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Changes in Internal Controls over Financial Reporting

 

During the fourth fiscal quarter of 2014, there were no changes in our internal control over financial reporting that have materially affected, or are reasonably likely to materially affect our internal control over financial reporting.

 

Item 9B. Other Information.

 

Not applicable.

 

PART III

 

Item 10. Directors, Executive Officers, Promoters, Control Persons and Corporate Governance; Compliance With Section 16(a) of the Exchange Act.

 

General

 

The authorized number of our directors is presently fixed at three. Each director serves for a term of one year that expires at the following annual stockholders' meeting. Each officer serves at the pleasure of the Board of Directors and until a successor has been qualified and appointed.

 

There are no family relationships, or other arrangements or understandings between or among any of the directors, executive officers or other person pursuant to which such person was selected to serve as a director or officer.

 

Current Management

 

Our directors and executive officers are as follows:

 

Name   Age   Positions
Keith D. Spickelmier   52   Chairman of the Board
Keith J. McKenzie   50   Director & Chief Executive Officer
Michael D. Dahlke   65   President and Chief Operating Officer
William E. Begley     59   Director, Chief Financial Officer & Treasurer

 

The following is the background of current directors and executive officers of ours:

 

Keith D. Spickelmier - Mr. Spickelmier has been a Director of ours and our Chairman of the Board since May 2012. He is the Executive Chairman of Sintana Energy Inc. (SNN:TSX V), a public company with oil and gas operations in South America, He was a founding partner of Northbrook Energy LLC, which subsequently completed a business combination with Sintana Energy (previously Drift Lake Resources). He was the founder and Chairman of Westside Energy a Company he grew from a start up in May 2002 to US $200 million sale in 2008. Prior to joining Westside Energy, he was a partner with the law firm Verner, Liipfert, Bernhard, McPherson and Hand. From April 2001 through July 2003, Mr. Spickelmier was of counsel with the law firm Haynes and Boone, LLP. Mr. Spickelmier holds a B.A. from the University of Nebraska at Kearney and a J.D. from the University of Houston.

 

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Keith J. McKenzie - Mr. McKenzie has been a Director of ours and our Chief Executive Officer since January 2012. He has over 25 years of experience working with public companies in the Industrial and Resource sectors. Over the past 13 years in the Oil & Gas sector, Mr. McKenzie has been engaged in various executive, finance, start up, and consulting capacities. He is currently the CEO of Star Oil Company a private start up oil and gas exploration and production company he founded in September 2009 to acquire oil and gas resources in the United States. In 2004, he was a founding principal and later served as the Chief Operating Officer of Paxton Energy, Inc., with responsibility for the company’s development and operations at the Cooke Ranch project located in La Salle County, Texas. Mr. McKenzie has consulted to numerous public and private Oil & Gas, Mining and industrial companies with both domestic and international operations.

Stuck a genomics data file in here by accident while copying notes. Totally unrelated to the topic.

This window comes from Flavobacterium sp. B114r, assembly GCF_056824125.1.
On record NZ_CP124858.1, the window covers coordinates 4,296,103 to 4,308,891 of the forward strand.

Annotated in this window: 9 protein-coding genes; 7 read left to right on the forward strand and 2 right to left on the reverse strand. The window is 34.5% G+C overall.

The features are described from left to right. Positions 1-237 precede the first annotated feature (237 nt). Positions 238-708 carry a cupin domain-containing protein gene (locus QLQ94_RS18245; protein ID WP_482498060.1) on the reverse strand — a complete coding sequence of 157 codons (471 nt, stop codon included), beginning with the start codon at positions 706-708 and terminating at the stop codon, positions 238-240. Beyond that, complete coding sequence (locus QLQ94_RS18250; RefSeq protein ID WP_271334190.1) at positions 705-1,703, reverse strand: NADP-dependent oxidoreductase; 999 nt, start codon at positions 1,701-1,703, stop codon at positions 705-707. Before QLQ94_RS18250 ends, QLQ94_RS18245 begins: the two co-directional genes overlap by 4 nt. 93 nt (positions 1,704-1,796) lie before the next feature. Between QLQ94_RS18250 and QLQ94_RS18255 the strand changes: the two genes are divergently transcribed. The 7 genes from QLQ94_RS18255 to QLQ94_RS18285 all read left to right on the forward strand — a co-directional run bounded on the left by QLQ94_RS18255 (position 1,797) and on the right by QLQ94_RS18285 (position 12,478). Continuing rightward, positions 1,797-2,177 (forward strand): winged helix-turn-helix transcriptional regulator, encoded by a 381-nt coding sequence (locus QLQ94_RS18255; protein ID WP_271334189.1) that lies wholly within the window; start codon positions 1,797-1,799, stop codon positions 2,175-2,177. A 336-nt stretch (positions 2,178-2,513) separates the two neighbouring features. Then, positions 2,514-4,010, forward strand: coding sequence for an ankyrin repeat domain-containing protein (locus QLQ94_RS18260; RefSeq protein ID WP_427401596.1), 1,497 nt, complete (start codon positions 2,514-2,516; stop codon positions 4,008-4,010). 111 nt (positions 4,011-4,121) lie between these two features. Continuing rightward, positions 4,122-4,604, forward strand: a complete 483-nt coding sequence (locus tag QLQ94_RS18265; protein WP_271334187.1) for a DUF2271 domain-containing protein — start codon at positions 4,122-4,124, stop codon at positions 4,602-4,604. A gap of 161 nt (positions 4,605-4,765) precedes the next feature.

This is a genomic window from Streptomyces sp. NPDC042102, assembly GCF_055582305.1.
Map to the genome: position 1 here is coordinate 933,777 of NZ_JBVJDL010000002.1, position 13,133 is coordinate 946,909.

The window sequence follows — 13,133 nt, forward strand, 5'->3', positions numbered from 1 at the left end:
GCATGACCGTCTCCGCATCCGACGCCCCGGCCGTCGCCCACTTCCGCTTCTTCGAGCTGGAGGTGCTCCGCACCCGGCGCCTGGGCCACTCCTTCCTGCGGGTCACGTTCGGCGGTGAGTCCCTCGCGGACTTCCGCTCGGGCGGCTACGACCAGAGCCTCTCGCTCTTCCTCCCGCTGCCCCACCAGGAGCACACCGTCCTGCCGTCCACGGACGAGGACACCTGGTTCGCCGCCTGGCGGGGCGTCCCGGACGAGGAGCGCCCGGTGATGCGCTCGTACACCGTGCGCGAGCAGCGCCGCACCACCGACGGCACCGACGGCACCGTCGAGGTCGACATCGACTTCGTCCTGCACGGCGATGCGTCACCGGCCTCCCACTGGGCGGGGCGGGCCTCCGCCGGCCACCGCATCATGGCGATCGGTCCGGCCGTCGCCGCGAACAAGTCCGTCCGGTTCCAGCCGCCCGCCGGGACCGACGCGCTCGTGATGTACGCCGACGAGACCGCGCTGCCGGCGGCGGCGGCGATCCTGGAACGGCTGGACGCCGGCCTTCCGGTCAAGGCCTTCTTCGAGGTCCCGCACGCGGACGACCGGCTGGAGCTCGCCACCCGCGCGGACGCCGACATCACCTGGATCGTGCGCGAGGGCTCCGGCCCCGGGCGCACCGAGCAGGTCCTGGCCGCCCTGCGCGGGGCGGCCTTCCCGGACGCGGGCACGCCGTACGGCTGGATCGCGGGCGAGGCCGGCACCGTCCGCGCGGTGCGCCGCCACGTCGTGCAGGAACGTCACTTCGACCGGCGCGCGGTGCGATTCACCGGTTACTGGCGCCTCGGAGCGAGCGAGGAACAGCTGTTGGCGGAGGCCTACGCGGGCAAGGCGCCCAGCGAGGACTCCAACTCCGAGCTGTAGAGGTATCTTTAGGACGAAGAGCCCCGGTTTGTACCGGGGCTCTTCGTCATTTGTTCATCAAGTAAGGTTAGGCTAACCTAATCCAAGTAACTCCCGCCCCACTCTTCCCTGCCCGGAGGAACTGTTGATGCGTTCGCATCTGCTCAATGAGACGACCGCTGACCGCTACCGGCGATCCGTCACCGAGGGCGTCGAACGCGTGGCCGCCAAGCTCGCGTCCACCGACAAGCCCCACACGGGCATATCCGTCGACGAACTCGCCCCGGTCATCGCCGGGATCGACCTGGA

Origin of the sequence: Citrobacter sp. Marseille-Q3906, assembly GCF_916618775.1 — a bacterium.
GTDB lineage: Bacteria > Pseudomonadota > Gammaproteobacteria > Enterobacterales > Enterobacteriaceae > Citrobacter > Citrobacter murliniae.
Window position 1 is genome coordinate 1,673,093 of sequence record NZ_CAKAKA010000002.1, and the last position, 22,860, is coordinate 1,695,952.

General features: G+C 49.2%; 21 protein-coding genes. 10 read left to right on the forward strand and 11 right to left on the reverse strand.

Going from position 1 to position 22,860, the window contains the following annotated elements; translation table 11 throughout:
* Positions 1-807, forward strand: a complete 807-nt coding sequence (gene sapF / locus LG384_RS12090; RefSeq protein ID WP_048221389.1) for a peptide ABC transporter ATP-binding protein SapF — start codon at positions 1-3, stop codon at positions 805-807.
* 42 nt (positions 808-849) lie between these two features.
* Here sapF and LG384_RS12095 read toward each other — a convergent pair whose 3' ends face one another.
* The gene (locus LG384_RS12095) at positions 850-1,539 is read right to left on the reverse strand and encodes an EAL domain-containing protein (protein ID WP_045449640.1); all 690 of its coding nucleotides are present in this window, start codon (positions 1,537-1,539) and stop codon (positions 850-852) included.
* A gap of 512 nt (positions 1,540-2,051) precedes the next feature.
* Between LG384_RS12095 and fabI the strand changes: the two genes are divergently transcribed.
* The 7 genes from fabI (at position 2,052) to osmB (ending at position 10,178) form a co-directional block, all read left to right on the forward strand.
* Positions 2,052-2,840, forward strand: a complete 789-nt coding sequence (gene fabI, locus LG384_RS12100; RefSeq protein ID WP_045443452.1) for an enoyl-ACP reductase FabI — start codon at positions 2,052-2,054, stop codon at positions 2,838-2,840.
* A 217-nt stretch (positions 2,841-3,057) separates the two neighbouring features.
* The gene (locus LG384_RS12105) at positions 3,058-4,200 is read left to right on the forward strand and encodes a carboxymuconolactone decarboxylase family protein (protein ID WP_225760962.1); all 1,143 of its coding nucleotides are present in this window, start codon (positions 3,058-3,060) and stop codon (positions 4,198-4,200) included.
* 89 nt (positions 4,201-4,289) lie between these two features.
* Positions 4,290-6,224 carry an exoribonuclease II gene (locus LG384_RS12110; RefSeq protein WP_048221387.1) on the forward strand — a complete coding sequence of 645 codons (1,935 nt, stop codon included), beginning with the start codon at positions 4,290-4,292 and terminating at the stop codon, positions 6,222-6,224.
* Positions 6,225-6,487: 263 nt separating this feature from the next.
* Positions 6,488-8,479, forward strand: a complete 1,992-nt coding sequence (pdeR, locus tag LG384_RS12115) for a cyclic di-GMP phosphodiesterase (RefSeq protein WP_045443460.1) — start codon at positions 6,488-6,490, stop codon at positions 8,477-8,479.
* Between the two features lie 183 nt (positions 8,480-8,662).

William E. Begley - Mr. Begley has been our Chief Financial Officer and Treasurer since January 2012. He has been a Director of ours since May 2012. Mr. Begley has more than 25 years of energy industry and finance experience, and began his career with British Petroleum (BP). He has also held senior positions in energy banking including Solomon, Inc. and was recently President of Stone & Webster Management Consulting, specializing in the design and development of major energy projects. As a leading energy advisor in Australia, Mr. Begley was instrumental in the development of the liberalized natural gas markets in Australia and Victoria specifically, with Gas & Fuel Victoria, and in the development of VENCorp, the natural gas trading and scheduling exchange in Australia. Mr. Begley also has a strong background in leading major capital energy projects including LNG, Methanol, and related petro chemical and gas monetization projects, which will complement ongoing Company initiatives. In addition, he has also been involved in over $100 billion in energy related mergers and acquisitions, initially with Solomon, Inc. and more recently on an independent basis through WEBGruppeGmbH. Mr. Begley recently served as Chief Financial Officer and Treasurer for Magellan Petroleum Corporation. His graduate JD/MBA studies are in international business and energy law. Mr. Begley graduated in 1976 with a B.A. from St. Michaels’ College in Vermont.

 

Michael D. Dahlke - Mr. Dahlke has been our President and Chief Operating Officer since January 2012. At present, Mr. Dahlke is also President of Star Oil Company and the principal of CSB Partners, LLC that he founded in 2008. CSB Partners provides strategic and business development consulting service to firms operating in the oil field services, upstream and mid stream oil and gas industries. Prior to founding CSB Partners, Mr. Dahlke was a member of the Jefferies & Company oil and gas banking and consulting group. He joined Jefferies after a 30 year career with Enron Corp (and predecessors), where, at various times, he held the positions of President, Enron Americas, Managing Director, Corporate Development, and Vice President, Enron Gas Processing. Mr. Dahlke holds a B.S. and M.S. in Economics from Iowa State University.

 

Qualifications of Directors